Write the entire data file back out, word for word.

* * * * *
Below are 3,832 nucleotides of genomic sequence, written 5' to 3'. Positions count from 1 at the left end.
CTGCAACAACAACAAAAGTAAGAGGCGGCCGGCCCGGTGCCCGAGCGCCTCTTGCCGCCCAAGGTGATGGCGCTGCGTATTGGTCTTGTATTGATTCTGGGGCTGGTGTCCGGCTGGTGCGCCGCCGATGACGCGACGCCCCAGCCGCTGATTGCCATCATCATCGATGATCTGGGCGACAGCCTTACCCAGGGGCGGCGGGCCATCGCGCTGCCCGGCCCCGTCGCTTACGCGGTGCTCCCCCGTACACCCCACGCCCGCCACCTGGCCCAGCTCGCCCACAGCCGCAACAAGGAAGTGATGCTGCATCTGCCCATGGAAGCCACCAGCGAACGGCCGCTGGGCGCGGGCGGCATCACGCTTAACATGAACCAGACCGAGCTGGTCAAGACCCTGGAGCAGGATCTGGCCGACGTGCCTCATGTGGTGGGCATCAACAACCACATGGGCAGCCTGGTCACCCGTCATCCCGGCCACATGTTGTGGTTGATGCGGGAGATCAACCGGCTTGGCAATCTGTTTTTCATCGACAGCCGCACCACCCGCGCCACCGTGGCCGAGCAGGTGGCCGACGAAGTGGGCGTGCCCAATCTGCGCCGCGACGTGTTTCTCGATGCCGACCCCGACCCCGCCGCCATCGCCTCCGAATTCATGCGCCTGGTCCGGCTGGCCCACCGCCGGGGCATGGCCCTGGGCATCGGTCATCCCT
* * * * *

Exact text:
Below are 3,832 nucleotides of genomic sequence, written 5' to 3'. Positions count from 1 at the left end.
CTGCAACAACAACAAAAGTAAGAGGCGGCCGGCCCGGTGCCCGAGCGCCTCTTGCCGCCCAAGGTGATGGCGCTGCGTATTGGTCTTGTATTGATTCTGGGGCTGGTGTCCGGCTGGTGCGCCGCCGATGACGCGACGCCCCAGCCGCTGATTGCCATCATCATCGATGATCTGGGCGACAGCCTTACCCAGGGGCGGCGGGCCATCGCGCTGCCCGGCCCCGTCGCTTACGCGGTGCTCCCCCGTACACCCCACGCCCGCCACCTGGCCCAGCTCGCCCACAGCCGCAACAAGGAAGTGATGCTGCATCTGCCCATGGAAGCCACCAGCGAACGGCCGCTGGGCGCGGGCGGCATCACGCTTAACATGAACCAGACCGAGCTGGTCAAGACCCTGGAGCAGGATCTGGCCGACGTGCCTCATGTGGTGGGCATCAACAACCACATGGGCAGCCTGGTCACCCGTCATCCCGGCCACATGTTGTGGTTGATGCGGGAGATCAACCGGCTTGGCAATCTGTTTTTCATCGACAGCCGCACCACCCGCGCCACCGTGGCCGAGCAGGTGGCCGACGAAGTGGGCGTGCCCAATCTGCGCCGCGACGTGTTTCTCGATGCCGACCCCGACCCCGCCGCCATCGCCTCCGAATTCATGCGCCTGGTCCGGCTGGCCCACCGCCGGGGCATGGCCCTGGGCATCGGTCATCCCT